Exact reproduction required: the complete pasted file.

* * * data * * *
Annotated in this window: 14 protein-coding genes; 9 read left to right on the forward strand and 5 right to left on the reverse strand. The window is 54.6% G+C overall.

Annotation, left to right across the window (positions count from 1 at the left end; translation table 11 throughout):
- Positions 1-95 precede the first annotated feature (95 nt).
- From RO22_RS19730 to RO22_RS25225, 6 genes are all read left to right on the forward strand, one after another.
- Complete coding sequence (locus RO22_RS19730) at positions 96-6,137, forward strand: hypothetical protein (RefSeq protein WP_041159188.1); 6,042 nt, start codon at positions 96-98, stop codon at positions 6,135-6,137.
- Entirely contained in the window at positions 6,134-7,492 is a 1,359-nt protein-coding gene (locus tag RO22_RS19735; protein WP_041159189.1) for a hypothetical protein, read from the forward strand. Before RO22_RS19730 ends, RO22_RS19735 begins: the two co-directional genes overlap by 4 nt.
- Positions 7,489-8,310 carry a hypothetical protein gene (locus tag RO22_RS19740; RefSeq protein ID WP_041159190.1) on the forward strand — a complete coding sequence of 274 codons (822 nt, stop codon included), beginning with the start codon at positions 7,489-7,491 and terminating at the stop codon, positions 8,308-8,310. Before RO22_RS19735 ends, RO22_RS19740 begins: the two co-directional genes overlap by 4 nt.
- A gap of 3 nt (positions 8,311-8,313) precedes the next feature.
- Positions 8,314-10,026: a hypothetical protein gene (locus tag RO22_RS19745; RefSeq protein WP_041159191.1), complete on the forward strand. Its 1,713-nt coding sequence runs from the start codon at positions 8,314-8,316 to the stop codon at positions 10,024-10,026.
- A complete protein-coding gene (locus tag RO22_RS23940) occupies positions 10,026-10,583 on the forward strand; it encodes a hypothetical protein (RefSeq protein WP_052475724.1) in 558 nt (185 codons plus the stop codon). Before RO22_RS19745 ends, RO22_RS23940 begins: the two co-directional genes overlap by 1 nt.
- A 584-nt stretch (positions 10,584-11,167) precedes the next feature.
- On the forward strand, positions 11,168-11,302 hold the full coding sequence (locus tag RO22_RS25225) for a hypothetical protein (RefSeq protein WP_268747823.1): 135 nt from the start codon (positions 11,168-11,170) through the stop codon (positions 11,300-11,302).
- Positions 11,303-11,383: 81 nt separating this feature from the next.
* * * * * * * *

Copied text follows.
Annotated in this window: 14 protein-coding genes; 9 read left to right on the forward strand and 5 right to left on the reverse strand. The window is 54.6% G+C overall.

Annotation, left to right across the window (positions count from 1 at the left end; translation table 11 throughout):
- Positions 1-95 precede the first annotated feature (95 nt).
- From RO22_RS19730 to RO22_RS25225, 6 genes are all read left to right on the forward strand, one after another.
- Complete coding sequence (locus RO22_RS19730) at positions 96-6,137, forward strand: hypothetical protein (RefSeq protein WP_041159188.1); 6,042 nt, start codon at positions 96-98, stop codon at positions 6,135-6,137.
- Entirely contained in the window at positions 6,134-7,492 is a 1,359-nt protein-coding gene (locus tag RO22_RS19735; protein WP_041159189.1) for a hypothetical protein, read from the forward strand. Before RO22_RS19730 ends, RO22_RS19735 begins: the two co-directional genes overlap by 4 nt.
- Positions 7,489-8,310 carry a hypothetical protein gene (locus tag RO22_RS19740; RefSeq protein ID WP_041159190.1) on the forward strand — a complete coding sequence of 274 codons (822 nt, stop codon included), beginning with the start codon at positions 7,489-7,491 and terminating at the stop codon, positions 8,308-8,310. Before RO22_RS19735 ends, RO22_RS19740 begins: the two co-directional genes overlap by 4 nt.
- A gap of 3 nt (positions 8,311-8,313) precedes the next feature.
- Positions 8,314-10,026: a hypothetical protein gene (locus tag RO22_RS19745; RefSeq protein WP_041159191.1), complete on the forward strand. Its 1,713-nt coding sequence runs from the start codon at positions 8,314-8,316 to the stop codon at positions 10,024-10,026.
- A complete protein-coding gene (locus tag RO22_RS23940) occupies positions 10,026-10,583 on the forward strand; it encodes a hypothetical protein (RefSeq protein WP_052475724.1) in 558 nt (185 codons plus the stop codon). Before RO22_RS19745 ends, RO22_RS23940 begins: the two co-directional genes overlap by 1 nt.
- A 584-nt stretch (positions 10,584-11,167) precedes the next feature.
- On the forward strand, positions 11,168-11,302 hold the full coding sequence (locus tag RO22_RS25225) for a hypothetical protein (RefSeq protein WP_268747823.1): 135 nt from the start codon (positions 11,168-11,170) through the stop codon (positions 11,300-11,302).
- Positions 11,303-11,383: 81 nt separating this feature from the next.